Dodd-Frank Rollback Clears Congress, Goes to President

Chris Gaetano
Published Date:
May 23, 2018

With a 258-159 vote in the House of Representatives last night, Congress passed a bill rolling back many of the protections installed by the Dodd-Frank Act in the immediate aftermath of the 2008 economic crisis; the bill now goes to the president's desk for final signature, according to the New York Times. The Senate passed the bill, called the Economic Growth, Regulatory Relief, and Consumer Protection Act, in March, by a 67-31 vote. The legislation has many different features, but chief among them is the exemption of many financial institutions from many of the more stringent regulations previously placed upon them. Specifically: 

* The asset threshold at which enhanced prudential standards will apply has increased from $50 billion to $250 billion, though the bill allows the Federal Reserve Bank discretion in determining that a financial institution with assets equal or greater than $100 billion be subject to these standards. 

* The asset threshold at which company-run stress tests are required has been increased from $10 billion to $250 billion. 

* The asset threshold for a mandatory risk committee has increased from $10 billion to $50 billion. 

The Times noted that, with these changes, there are now fewer than 10 banks subject to the strictest level of oversight, giving thousands of others that had previously been under the same standards a freer hand in the financial arena. 

Other notable features include the following: 

* Banks that have assets of less than $10 billion and that trade assets and liabilities comprising not more than 5 percent of total assets are exempt from the Volcker Rule, which had prohibited banking agencies from engaging in proprietary trading or entering into certain relationships with hedge funds and private equity funds.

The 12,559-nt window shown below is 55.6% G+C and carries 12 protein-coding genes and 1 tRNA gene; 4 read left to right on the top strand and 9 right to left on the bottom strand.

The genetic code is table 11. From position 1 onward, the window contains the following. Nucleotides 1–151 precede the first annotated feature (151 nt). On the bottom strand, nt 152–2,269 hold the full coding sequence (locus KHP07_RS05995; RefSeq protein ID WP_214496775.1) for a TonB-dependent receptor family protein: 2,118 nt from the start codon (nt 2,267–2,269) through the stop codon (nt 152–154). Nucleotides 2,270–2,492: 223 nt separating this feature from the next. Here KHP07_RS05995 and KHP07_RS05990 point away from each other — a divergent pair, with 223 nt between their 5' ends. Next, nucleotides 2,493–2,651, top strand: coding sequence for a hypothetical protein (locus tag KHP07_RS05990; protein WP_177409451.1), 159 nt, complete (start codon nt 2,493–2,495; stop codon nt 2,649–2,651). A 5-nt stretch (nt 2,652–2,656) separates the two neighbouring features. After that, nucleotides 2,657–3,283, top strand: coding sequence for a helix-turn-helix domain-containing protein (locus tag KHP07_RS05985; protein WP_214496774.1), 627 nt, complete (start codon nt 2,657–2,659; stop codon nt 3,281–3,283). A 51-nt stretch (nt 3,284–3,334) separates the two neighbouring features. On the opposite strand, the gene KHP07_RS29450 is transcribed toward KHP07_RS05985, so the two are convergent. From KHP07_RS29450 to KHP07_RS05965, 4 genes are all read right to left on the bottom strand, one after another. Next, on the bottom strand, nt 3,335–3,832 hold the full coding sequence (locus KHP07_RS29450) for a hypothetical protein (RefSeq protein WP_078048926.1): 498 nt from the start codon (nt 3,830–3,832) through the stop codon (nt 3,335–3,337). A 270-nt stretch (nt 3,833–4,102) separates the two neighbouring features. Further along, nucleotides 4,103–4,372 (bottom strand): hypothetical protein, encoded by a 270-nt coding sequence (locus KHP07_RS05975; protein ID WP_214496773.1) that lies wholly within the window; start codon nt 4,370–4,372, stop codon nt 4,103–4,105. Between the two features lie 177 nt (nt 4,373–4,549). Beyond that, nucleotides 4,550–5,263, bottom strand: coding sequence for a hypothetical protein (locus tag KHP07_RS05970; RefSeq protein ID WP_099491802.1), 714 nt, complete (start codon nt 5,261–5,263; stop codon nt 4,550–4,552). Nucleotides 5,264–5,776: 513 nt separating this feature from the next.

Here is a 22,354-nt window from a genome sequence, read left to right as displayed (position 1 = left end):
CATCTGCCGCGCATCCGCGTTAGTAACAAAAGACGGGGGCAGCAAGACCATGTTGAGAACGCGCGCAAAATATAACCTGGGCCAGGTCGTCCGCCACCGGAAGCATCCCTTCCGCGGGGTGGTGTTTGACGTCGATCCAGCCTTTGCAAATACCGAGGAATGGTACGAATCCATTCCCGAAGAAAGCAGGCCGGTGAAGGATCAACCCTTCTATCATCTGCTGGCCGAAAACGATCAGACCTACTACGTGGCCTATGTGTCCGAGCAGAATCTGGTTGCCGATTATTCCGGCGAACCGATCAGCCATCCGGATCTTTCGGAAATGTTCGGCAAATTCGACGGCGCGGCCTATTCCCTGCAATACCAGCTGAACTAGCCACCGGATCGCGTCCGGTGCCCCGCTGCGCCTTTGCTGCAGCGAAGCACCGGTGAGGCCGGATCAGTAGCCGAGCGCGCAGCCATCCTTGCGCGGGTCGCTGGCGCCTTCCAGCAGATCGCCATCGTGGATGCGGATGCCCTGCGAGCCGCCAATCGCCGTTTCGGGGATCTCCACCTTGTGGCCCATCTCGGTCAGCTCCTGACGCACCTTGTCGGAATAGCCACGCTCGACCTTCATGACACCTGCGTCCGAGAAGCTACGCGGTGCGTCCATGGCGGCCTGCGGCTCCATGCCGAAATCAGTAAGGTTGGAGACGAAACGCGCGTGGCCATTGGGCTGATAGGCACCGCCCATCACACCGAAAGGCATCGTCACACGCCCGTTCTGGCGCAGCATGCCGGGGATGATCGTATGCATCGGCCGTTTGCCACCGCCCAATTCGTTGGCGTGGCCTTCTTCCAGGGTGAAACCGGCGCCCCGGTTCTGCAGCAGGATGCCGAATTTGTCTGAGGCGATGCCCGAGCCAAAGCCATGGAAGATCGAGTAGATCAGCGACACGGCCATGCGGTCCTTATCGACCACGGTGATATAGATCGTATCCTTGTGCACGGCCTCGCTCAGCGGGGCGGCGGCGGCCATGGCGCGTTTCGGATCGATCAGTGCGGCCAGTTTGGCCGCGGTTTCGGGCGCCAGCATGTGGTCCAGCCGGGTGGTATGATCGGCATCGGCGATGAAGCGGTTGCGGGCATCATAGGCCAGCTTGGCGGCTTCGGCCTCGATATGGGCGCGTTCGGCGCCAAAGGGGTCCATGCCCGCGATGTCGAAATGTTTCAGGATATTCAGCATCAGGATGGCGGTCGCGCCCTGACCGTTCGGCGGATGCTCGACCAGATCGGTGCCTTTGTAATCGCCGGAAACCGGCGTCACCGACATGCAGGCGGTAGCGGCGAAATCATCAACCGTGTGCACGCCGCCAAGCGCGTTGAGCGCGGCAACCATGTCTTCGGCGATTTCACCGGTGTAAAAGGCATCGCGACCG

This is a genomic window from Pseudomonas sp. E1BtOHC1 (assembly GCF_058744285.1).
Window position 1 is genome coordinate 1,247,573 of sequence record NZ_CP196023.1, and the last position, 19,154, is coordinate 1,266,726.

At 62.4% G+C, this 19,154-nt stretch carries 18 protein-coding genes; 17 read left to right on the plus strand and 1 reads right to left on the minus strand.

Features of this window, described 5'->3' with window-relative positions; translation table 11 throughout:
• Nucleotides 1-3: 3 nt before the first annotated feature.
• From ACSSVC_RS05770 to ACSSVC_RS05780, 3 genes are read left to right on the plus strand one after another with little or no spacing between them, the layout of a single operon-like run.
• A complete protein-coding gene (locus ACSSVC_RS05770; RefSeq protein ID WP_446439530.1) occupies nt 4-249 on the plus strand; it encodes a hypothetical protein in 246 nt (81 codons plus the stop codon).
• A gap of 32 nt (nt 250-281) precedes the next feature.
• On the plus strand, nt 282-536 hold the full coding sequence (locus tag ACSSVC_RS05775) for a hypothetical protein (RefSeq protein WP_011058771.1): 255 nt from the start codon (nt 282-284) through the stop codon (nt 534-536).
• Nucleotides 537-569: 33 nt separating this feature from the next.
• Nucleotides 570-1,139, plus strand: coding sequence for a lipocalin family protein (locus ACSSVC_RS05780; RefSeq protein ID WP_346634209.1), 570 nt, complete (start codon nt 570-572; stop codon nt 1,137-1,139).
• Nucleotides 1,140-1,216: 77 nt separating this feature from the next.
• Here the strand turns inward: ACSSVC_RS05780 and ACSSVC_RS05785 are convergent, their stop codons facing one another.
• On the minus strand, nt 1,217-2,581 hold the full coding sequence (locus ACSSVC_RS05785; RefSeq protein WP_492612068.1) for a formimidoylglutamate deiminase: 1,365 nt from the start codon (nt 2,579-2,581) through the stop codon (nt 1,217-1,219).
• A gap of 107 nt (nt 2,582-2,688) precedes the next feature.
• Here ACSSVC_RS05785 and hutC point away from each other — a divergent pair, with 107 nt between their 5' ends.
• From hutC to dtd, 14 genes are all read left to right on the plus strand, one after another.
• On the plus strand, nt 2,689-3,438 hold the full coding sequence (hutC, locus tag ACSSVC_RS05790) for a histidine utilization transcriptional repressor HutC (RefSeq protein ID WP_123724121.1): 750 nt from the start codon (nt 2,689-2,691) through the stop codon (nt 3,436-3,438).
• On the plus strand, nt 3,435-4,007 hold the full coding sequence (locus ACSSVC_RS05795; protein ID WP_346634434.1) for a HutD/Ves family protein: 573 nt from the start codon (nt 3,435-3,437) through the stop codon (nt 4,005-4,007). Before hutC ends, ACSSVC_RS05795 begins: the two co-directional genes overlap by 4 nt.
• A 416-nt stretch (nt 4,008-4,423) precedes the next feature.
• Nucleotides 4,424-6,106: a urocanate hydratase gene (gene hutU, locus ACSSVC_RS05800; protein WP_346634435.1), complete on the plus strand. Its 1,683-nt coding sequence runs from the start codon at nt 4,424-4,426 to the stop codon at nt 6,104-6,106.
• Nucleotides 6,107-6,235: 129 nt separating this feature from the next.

* Banks that are not engaged in significant nonbanking activity, do not conduct significant off-balance sheet activities and do not have a material amount of debt or equity securities excluding outstanding trust-preferred securities have a new consolidated asset threshold of $3 billion (up from $1 billion). 

* Credit reporting agencies must provide free credit freezes and notify consumers of their availability. 

* Fanny Mae and Freddy Mac can consider a borrower's credit score when purchasing a residential mortgage only if certain procedural requirements are met with respect to validation and approval of credit-scoring models. The Federal Housing Finance Agency will be required to establish standards and criteria for this process. 

* Any securities qualified for national trading by the Securities and Exchange Commission (SEC) and authorized to be listed on a national securities exchange are exempt from state-level registration requirements; this is a change from current law, under which only certain securities specified by statute or SEC rule are exempt. 

* Venture capital funds with no more than 250 investors and less than $10 million in aggregate capital contributions and uncalled committed capital are exempt from being defined as "investment companies." 

* The 12-month sales threshold at which an issuer must provide investors with additional disclosures related to compensatory benefit plans has increased from $5 million to $10 million. 

* The bill expands the number of issuers that can take advantage of Regulation A+, which exempts smaller offerings from securities registration requirements. 

* People can request the removal of a previously reported student loan default from their report if the lender chooses to offer a loan-rehabilitation program that requires a number of consecutive on-time monthly payments demonstrating renewed ability and willingness to repay the loan, and the consumer meets those requirements. A consumer may obtain such rehabilitation benefits only once per loan.

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